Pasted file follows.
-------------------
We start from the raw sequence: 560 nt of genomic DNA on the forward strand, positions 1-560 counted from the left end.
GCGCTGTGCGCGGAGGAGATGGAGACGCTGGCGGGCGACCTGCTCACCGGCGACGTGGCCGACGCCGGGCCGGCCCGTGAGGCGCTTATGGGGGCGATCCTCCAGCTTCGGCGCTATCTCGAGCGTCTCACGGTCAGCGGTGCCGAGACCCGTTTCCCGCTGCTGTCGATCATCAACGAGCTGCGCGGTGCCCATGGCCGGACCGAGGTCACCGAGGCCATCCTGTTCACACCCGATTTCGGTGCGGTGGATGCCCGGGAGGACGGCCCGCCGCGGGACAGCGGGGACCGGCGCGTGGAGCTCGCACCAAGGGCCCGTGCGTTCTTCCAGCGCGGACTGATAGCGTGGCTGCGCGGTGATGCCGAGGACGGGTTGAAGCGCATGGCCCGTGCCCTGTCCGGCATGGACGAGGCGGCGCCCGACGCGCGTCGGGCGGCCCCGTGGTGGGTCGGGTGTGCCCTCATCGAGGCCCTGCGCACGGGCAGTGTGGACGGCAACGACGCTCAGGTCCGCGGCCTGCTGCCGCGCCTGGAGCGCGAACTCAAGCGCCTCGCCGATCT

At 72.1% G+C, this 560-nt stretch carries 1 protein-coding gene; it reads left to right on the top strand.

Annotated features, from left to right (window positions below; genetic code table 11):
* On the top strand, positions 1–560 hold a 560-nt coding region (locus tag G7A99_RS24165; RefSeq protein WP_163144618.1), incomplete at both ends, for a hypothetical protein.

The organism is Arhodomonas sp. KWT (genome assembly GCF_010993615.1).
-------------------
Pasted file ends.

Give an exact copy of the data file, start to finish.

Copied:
We start from the raw sequence: 560 nt of genomic DNA on the forward strand, positions 1-560 counted from the left end.
GCGCTGTGCGCGGAGGAGATGGAGACGCTGGCGGGCGACCTGCTCACCGGCGACGTGGCCGACGCCGGGCCGGCCCGTGAGGCGCTTATGGGGGCGATCCTCCAGCTTCGGCGCTATCTCGAGCGTCTCACGGTCAGCGGTGCCGAGACCCGTTTCCCGCTGCTGTCGATCATCAACGAGCTGCGCGGTGCCCATGGCCGGACCGAGGTCACCGAGGCCATCCTGTTCACACCCGATTTCGGTGCGGTGGATGCCCGGGAGGACGGCCCGCCGCGGGACAGCGGGGACCGGCGCGTGGAGCTCGCACCAAGGGCCCGTGCGTTCTTCCAGCGCGGACTGATAGCGTGGCTGCGCGGTGATGCCGAGGACGGGTTGAAGCGCATGGCCCGTGCCCTGTCCGGCATGGACGAGGCGGCGCCCGACGCGCGTCGGGCGGCCCCGTGGTGGGTCGGGTGTGCCCTCATCGAGGCCCTGCGCACGGGCAGTGTGGACGGCAACGACGCTCAGGTCCGCGGCCTGCTGCCGCGCCTGGAGCGCGAACTCAAGCGCCTCGCCGATCT

At 72.1% G+C, this 560-nt stretch carries 1 protein-coding gene; it reads left to right on the top strand.

Annotated features, from left to right (window positions below; genetic code table 11):
* On the top strand, positions 1–560 hold a 560-nt coding region (locus tag G7A99_RS24165; RefSeq protein WP_163144618.1), incomplete at both ends, for a hypothetical protein.

The organism is Arhodomonas sp. KWT (genome assembly GCF_010993615.1).